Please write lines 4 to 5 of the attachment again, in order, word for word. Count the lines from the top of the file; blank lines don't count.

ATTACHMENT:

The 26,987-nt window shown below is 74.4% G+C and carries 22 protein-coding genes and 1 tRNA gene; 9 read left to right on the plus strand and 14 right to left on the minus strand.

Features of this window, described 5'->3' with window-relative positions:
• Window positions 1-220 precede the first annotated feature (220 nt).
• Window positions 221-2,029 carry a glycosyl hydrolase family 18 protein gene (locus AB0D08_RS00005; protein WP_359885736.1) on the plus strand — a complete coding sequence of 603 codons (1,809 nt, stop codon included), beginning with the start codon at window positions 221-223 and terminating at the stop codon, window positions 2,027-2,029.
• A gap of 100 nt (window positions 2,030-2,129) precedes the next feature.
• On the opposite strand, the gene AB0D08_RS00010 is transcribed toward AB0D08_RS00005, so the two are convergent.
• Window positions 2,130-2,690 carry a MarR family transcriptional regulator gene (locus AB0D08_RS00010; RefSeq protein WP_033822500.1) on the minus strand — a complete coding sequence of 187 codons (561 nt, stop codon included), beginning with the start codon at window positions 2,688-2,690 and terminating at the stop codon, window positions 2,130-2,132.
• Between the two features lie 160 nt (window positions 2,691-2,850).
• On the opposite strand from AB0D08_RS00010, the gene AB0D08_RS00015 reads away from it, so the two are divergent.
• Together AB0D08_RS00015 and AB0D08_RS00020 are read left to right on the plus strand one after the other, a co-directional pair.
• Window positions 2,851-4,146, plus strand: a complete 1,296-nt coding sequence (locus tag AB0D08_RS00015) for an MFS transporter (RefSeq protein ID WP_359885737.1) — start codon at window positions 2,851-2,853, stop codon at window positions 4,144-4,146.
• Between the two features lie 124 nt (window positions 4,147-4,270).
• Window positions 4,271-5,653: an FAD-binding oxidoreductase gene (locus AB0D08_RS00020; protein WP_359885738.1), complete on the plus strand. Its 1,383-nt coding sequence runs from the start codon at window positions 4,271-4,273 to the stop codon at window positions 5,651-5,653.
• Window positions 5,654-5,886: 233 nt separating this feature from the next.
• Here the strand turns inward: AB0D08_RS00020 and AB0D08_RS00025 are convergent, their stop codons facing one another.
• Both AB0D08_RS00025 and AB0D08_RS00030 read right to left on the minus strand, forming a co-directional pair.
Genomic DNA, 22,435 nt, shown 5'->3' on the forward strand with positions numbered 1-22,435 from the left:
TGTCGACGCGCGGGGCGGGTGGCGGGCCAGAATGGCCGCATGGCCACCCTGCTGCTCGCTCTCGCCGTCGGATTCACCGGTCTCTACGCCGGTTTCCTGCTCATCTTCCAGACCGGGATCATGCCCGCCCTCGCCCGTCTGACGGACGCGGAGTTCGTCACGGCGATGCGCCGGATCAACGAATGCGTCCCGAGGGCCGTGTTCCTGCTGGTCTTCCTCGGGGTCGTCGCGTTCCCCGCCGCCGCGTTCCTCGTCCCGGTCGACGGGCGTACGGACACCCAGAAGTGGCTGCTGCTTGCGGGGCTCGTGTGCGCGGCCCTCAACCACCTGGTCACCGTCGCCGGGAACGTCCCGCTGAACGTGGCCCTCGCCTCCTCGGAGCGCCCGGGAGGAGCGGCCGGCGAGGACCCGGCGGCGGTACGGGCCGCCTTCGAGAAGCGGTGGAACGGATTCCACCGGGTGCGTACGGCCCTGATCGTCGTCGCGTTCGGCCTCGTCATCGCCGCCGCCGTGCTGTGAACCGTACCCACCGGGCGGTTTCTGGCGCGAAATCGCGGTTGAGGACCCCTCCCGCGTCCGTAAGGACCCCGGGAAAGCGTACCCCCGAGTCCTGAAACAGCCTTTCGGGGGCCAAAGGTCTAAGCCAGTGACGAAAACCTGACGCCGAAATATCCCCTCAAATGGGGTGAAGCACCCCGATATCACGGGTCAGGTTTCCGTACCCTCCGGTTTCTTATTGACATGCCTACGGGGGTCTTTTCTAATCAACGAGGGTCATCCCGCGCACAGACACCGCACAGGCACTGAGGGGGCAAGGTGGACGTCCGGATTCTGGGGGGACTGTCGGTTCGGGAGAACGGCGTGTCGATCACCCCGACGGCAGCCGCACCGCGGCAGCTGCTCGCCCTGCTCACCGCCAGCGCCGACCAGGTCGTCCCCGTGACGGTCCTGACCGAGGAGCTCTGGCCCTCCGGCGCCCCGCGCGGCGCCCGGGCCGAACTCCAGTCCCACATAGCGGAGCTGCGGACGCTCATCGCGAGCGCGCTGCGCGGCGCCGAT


• Window positions 221-2,029 carry a glycosyl hydrolase family 18 protein gene (locus AB0D08_RS00005; protein WP_359885736.1) on the plus strand — a complete coding sequence of 603 codons (1,809 nt, stop codon included), beginning with the start codon at window positions 221-223 and terminating at the stop codon, window positions 2,027-2,029.
• A gap of 100 nt (window positions 2,030-2,129) precedes the next feature.